Site: Electronic Frontier Foundation (EFF)
Why the site rules: Much like NPR.org, this group lives up to its self-description: “The leading nonprofit defending digital privacy, free speech, and innovation.”  Unlike NPR, there’s a nearly-complete absence of partisan bias, an almost stoic and silent stance.  You’re not going to find Trump-slinging or Obama-blaming, or even Bush-blaming, for that matter…unless these folks really did have a hand in stripping ordinary citizens of privacy, free speech, or anything under that umbrella.

This organization sleeps (or will eventually sleep) better at night knowing the average American/world citizen isn’t being tracked, cyber-stalked, profiled, data-mined, target-marketed, targeted in any other way, stifled, gagged, or suppressed.  If you want to find out how to opt out of Twitter’s new privacy settings, you can.  If you want to educate yourself on Net Neutrality, how the FCC decimated it, and what that might mean for you (and maybe what we might could do about it) (and I do recommend educating yourself on this issue yesterday, if you’re not up to speed already), they’ve covered that, too.  Awesome.

Site: The Economist
Why the site rules: In the very first “installment” of this de facto “websites that rule” series, I listed Consumerist, a now-Wordpress-driven blog-based site that delivers probably some of the most relevant news I’ve come across: what are businesses doing, as reported (and sometimes whistleblown) by consumers (or sometimes employees or other insiders incognito).  That was then, and this is now. 

Consumerist is still way cool.

But eight years later (sorry it took that long), I have since learned about The Economist, thanks to my sister, who’s always up on these things.  Despite the fact that she’s significantly younger than I am, I actually look up to her.  How twisted, ironic, and backwards is that, and how lucky am I?

So anyway, about The Economist.  Since the recommendation came from Little Sis, you can’t go wrong.  It’s essentially the professional journalistic version of The Consumerist.  Think of it as The Wall Street Journal With a Conscience (or slight philosophically-neutral moral compass), with a slightly wider worldview.  It’s not politically slanted; in fact, if it were to align itself with any “party” at all, I’m guessing it would probably be the “Coffee Party“.

Site: Into The Void (Magazine)
Why the site rules: This site is the cyber-home of a nonprofit print and digital literary magazine that features quality fiction, nonfiction, poetry, and visual artistic talent from all over the globe.  It clearly states that it is also asexual-positive and genderqueer-positive.  There is also a Press wing, which looks very good.  The magazine wing is accepting submissions, but the press/publishing arm is not doing so at this time.

Site: MindBodyGreen (MBG)
Why the site rules: Although I consider this to be equivalent to a yuppie-granola click-bait site in a way, its sins are not quite as egregious as the stereotypical click-bait site.  Their articles are actually pretty good, even if a little brief/scanty at times.  They don’t exercise over-the-top, pound-the-pavement, stick-your-neck-out, go-the-extra-mile holistic health journalism, but there is a sort of “getting back to basics” vibe that is refreshing in its simplicity, even if it is slightly underwhelming at times.  It’s a nifty, contemporary site to look at, with clean lines and dang-near-Garanimal color coordination, and the articles themselves feel like zenlike clouds that you can reach out and touch.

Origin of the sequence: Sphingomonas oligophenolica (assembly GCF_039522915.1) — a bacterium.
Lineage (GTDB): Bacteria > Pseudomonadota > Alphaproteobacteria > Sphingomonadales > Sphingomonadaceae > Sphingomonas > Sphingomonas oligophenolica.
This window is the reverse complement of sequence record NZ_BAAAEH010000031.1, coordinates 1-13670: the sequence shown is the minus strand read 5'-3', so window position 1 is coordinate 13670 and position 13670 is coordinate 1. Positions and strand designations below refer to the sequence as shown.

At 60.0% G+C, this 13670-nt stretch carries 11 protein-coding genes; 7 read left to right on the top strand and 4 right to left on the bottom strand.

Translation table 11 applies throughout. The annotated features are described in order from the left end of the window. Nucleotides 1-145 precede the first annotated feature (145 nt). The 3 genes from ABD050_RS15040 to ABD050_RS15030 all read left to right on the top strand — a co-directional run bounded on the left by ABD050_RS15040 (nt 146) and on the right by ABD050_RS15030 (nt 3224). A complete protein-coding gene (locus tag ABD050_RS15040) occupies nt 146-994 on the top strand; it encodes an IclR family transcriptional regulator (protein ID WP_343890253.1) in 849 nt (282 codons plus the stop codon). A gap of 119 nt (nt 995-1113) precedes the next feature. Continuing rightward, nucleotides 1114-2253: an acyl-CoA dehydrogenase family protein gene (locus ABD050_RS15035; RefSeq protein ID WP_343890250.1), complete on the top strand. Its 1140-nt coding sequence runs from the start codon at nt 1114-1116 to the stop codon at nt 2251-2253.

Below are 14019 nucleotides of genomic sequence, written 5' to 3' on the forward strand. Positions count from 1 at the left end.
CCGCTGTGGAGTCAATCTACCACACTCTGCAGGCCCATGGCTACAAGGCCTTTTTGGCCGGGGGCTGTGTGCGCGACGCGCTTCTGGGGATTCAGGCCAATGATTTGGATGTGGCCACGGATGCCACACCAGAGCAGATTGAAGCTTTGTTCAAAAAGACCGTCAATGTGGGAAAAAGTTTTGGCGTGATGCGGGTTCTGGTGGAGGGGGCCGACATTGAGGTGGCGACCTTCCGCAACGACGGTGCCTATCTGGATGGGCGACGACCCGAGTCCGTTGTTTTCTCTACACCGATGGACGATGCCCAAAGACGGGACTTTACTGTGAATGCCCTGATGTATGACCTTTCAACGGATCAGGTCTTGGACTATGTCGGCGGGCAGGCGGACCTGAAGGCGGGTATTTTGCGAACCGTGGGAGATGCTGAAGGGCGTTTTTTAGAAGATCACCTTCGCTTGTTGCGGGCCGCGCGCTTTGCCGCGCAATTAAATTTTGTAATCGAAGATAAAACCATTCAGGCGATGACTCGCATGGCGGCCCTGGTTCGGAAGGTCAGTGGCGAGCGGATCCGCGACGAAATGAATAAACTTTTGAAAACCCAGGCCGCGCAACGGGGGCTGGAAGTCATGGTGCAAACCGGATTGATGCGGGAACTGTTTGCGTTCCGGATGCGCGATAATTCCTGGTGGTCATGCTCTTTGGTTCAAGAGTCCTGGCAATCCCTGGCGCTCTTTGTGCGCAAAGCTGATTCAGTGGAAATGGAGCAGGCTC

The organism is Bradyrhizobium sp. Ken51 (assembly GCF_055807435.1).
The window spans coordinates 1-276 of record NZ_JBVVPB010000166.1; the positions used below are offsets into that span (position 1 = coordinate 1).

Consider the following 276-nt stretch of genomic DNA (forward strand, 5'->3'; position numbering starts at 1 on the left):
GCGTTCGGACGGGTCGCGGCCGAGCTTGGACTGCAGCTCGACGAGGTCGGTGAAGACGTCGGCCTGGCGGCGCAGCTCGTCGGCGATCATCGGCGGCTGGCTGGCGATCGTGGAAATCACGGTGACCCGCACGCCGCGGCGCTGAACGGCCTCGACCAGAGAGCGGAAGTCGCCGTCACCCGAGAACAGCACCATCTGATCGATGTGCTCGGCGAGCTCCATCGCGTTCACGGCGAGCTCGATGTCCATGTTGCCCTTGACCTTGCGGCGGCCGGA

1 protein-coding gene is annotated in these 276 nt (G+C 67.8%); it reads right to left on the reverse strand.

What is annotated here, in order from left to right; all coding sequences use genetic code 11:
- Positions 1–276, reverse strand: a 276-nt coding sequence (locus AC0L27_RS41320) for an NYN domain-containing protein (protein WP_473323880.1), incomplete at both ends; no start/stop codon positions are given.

Site: CrunchBase
Why the site rules: This site came in extremely handy when I was doing research on the people behind a few online machines, such as The Mighty and Autism Speaks (ugh, and fat raspberries to both), order to write my version of a mini-expose post (on another blog) about the former.  Using this site makes all kinds of research involving corporations, non-profits, other organizations, and the sometimes-shrouded/faceless beings that marionette them from behind sometimes-thick, wool curtains, infinitely easier and faster than it might otherwise be.

The site provides a one-stop-shop for almost all; simply enter a person’s name or the name of an organization, and it’ll tell you who or what is behind it.  This also applies to entities that have not gone public in terms of share-trading.  The site will show venture capital infusions, mission statements, company size/revenue ranges, major players (such as CEO/President/founder, etc), and any peoples’ names listed will also be linked to entire profiles of their own that show a lot of their history, usually dating back to 1999 or so (and sometimes earlier).

Site: I Look Both Ways (blog)
Why the site rules: Self-described as “the human factor in online privacy”, this lady (Linda) writes about technological privacy as it applies to everyday people.  I believe I found her blog through a post that reviewed a book that explained why we can’t trust Google, Inc.  Yep, I was hooked.  The post itself was awesome, and when I started poking around the blog itself, I found it to be meaty, in-depth, specific, and accurate.  The only drawback is that it hasn’t been updated in four years.  I know, silly me for posting a link to a blog this old, especially when it covers technological topics, which can undergo a complete turnover in a four-year timeframe.  However, dated as it may be, there are likely parts that are still relevant and regardless, it’s enjoyable.  And hell, the dated parts may be nostalgic. ๐Ÿ™‚